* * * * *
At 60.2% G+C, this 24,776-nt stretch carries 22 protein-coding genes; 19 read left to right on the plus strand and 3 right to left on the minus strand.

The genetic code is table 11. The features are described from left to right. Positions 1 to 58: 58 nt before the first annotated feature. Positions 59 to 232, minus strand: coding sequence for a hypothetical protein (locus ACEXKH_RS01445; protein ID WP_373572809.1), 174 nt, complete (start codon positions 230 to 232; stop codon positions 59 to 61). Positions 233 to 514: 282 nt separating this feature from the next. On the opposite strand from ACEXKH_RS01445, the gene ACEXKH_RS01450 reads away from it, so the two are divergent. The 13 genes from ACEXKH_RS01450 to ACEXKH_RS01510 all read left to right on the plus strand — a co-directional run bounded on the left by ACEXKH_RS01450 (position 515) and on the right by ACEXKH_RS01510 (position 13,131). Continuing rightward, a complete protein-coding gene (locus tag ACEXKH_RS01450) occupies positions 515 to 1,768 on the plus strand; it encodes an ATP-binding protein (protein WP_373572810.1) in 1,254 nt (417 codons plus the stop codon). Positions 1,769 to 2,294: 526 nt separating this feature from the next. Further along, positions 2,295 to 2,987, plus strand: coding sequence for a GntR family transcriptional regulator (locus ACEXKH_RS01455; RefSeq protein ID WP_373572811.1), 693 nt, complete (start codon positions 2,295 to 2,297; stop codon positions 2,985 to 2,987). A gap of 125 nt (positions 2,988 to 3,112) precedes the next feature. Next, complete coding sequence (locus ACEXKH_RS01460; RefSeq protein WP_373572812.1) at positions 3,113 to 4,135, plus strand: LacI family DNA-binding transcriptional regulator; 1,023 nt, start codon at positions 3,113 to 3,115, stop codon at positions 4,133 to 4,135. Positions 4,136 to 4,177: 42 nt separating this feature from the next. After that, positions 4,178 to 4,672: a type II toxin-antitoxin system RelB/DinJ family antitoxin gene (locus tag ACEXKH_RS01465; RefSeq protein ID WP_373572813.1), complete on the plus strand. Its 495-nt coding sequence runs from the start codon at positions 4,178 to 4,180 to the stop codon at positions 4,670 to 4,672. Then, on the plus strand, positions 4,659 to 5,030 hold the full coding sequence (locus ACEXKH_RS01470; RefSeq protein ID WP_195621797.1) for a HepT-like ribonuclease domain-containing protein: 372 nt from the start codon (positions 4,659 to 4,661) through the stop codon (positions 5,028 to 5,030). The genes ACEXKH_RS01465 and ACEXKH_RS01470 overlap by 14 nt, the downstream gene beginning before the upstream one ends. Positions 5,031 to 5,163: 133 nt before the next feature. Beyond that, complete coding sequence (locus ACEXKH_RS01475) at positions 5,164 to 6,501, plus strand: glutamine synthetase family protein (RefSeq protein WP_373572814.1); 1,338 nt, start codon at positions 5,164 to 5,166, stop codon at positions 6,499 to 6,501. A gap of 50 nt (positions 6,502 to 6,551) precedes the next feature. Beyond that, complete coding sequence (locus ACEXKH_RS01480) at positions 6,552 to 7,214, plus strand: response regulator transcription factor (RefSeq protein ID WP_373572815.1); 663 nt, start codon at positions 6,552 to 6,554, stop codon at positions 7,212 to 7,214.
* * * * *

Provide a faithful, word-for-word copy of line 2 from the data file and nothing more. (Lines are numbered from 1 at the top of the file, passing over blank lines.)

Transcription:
The genetic code is table 11. The features are described from left to right. Positions 1 to 58: 58 nt before the first annotated feature. Positions 59 to 232, minus strand: coding sequence for a hypothetical protein (locus ACEXKH_RS01445; protein ID WP_373572809.1), 174 nt, complete (start codon positions 230 to 232; stop codon positions 59 to 61). Positions 233 to 514: 282 nt separating this feature from the next. On the opposite strand from ACEXKH_RS01445, the gene ACEXKH_RS01450 reads away from it, so the two are divergent. The 13 genes from ACEXKH_RS01450 to ACEXKH_RS01510 all read left to right on the plus strand — a co-directional run bounded on the left by ACEXKH_RS01450 (position 515) and on the right by ACEXKH_RS01510 (position 13,131). Continuing rightward, a complete protein-coding gene (locus tag ACEXKH_RS01450) occupies positions 515 to 1,768 on the plus strand; it encodes an ATP-binding protein (protein WP_373572810.1) in 1,254 nt (417 codons plus the stop codon). Positions 1,769 to 2,294: 526 nt separating this feature from the next. Further along, positions 2,295 to 2,987, plus strand: coding sequence for a GntR family transcriptional regulator (locus ACEXKH_RS01455; RefSeq protein ID WP_373572811.1), 693 nt, complete (start codon positions 2,295 to 2,297; stop codon positions 2,985 to 2,987). A gap of 125 nt (positions 2,988 to 3,112) precedes the next feature. Next, complete coding sequence (locus ACEXKH_RS01460; RefSeq protein WP_373572812.1) at positions 3,113 to 4,135, plus strand: LacI family DNA-binding transcriptional regulator; 1,023 nt, start codon at positions 3,113 to 3,115, stop codon at positions 4,133 to 4,135. Positions 4,136 to 4,177: 42 nt separating this feature from the next. After that, positions 4,178 to 4,672: a type II toxin-antitoxin system RelB/DinJ family antitoxin gene (locus tag ACEXKH_RS01465; RefSeq protein ID WP_373572813.1), complete on the plus strand. Its 495-nt coding sequence runs from the start codon at positions 4,178 to 4,180 to the stop codon at positions 4,670 to 4,672. Then, on the plus strand, positions 4,659 to 5,030 hold the full coding sequence (locus ACEXKH_RS01470; RefSeq protein ID WP_195621797.1) for a HepT-like ribonuclease domain-containing protein: 372 nt from the start codon (positions 4,659 to 4,661) through the stop codon (positions 5,028 to 5,030). The genes ACEXKH_RS01465 and ACEXKH_RS01470 overlap by 14 nt, the downstream gene beginning before the upstream one ends. Positions 5,031 to 5,163: 133 nt before the next feature. Beyond that, complete coding sequence (locus ACEXKH_RS01475) at positions 5,164 to 6,501, plus strand: glutamine synthetase family protein (RefSeq protein WP_373572814.1); 1,338 nt, start codon at positions 5,164 to 5,166, stop codon at positions 6,499 to 6,501. A gap of 50 nt (positions 6,502 to 6,551) precedes the next feature. Beyond that, complete coding sequence (locus ACEXKH_RS01480) at positions 6,552 to 7,214, plus strand: response regulator transcription factor (RefSeq protein ID WP_373572815.1); 663 nt, start codon at positions 6,552 to 6,554, stop codon at positions 7,212 to 7,214.